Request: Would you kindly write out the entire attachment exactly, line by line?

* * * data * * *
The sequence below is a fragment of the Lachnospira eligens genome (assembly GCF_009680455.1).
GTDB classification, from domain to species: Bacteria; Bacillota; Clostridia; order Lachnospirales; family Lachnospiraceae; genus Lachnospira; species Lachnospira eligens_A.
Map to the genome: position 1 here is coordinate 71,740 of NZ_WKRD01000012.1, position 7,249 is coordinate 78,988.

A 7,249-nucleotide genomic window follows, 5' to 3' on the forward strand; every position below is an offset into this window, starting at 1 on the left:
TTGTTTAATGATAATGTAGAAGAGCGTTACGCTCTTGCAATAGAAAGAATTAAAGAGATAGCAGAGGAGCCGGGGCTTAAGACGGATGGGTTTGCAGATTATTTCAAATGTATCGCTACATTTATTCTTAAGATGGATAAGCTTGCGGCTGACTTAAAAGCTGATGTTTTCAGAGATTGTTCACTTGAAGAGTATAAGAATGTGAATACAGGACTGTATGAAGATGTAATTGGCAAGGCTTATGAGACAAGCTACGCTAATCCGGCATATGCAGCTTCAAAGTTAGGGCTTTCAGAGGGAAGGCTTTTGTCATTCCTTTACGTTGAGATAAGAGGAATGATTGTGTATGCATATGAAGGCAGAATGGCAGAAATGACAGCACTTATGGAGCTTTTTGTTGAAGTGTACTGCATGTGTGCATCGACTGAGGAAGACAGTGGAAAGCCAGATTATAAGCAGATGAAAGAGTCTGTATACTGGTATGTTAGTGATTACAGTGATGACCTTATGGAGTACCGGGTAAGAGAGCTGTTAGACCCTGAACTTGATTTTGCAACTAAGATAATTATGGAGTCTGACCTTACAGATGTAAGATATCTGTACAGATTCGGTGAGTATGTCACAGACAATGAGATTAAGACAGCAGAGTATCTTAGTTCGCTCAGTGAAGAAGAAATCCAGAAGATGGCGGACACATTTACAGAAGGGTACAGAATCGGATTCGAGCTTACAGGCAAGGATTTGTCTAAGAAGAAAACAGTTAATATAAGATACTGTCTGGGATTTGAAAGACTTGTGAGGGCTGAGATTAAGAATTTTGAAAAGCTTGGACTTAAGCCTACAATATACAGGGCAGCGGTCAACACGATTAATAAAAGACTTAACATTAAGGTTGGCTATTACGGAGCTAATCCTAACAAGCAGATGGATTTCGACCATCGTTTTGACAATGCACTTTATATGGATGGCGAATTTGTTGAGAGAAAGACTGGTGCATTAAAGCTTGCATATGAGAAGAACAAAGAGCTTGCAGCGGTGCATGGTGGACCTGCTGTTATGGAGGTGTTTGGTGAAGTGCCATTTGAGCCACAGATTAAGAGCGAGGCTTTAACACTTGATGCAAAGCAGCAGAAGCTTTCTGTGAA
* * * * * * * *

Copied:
The sequence below is a fragment of the Lachnospira eligens genome (assembly GCF_009680455.1).
GTDB classification, from domain to species: Bacteria; Bacillota; Clostridia; order Lachnospirales; family Lachnospiraceae; genus Lachnospira; species Lachnospira eligens_A.
Map to the genome: position 1 here is coordinate 71,740 of NZ_WKRD01000012.1, position 7,249 is coordinate 78,988.

A 7,249-nucleotide genomic window follows, 5' to 3' on the forward strand; every position below is an offset into this window, starting at 1 on the left:
TTGTTTAATGATAATGTAGAAGAGCGTTACGCTCTTGCAATAGAAAGAATTAAAGAGATAGCAGAGGAGCCGGGGCTTAAGACGGATGGGTTTGCAGATTATTTCAAATGTATCGCTACATTTATTCTTAAGATGGATAAGCTTGCGGCTGACTTAAAAGCTGATGTTTTCAGAGATTGTTCACTTGAAGAGTATAAGAATGTGAATACAGGACTGTATGAAGATGTAATTGGCAAGGCTTATGAGACAAGCTACGCTAATCCGGCATATGCAGCTTCAAAGTTAGGGCTTTCAGAGGGAAGGCTTTTGTCATTCCTTTACGTTGAGATAAGAGGAATGATTGTGTATGCATATGAAGGCAGAATGGCAGAAATGACAGCACTTATGGAGCTTTTTGTTGAAGTGTACTGCATGTGTGCATCGACTGAGGAAGACAGTGGAAAGCCAGATTATAAGCAGATGAAAGAGTCTGTATACTGGTATGTTAGTGATTACAGTGATGACCTTATGGAGTACCGGGTAAGAGAGCTGTTAGACCCTGAACTTGATTTTGCAACTAAGATAATTATGGAGTCTGACCTTACAGATGTAAGATATCTGTACAGATTCGGTGAGTATGTCACAGACAATGAGATTAAGACAGCAGAGTATCTTAGTTCGCTCAGTGAAGAAGAAATCCAGAAGATGGCGGACACATTTACAGAAGGGTACAGAATCGGATTCGAGCTTACAGGCAAGGATTTGTCTAAGAAGAAAACAGTTAATATAAGATACTGTCTGGGATTTGAAAGACTTGTGAGGGCTGAGATTAAGAATTTTGAAAAGCTTGGACTTAAGCCTACAATATACAGGGCAGCGGTCAACACGATTAATAAAAGACTTAACATTAAGGTTGGCTATTACGGAGCTAATCCTAACAAGCAGATGGATTTCGACCATCGTTTTGACAATGCACTTTATATGGATGGCGAATTTGTTGAGAGAAAGACTGGTGCATTAAAGCTTGCATATGAGAAGAACAAAGAGCTTGCAGCGGTGCATGGTGGACCTGCTGTTATGGAGGTGTTTGGTGAAGTGCCATTTGAGCCACAGATTAAGAGCGAGGCTTTAACACTTGATGCAAAGCAGCAGAAGCTTTCTGTGAA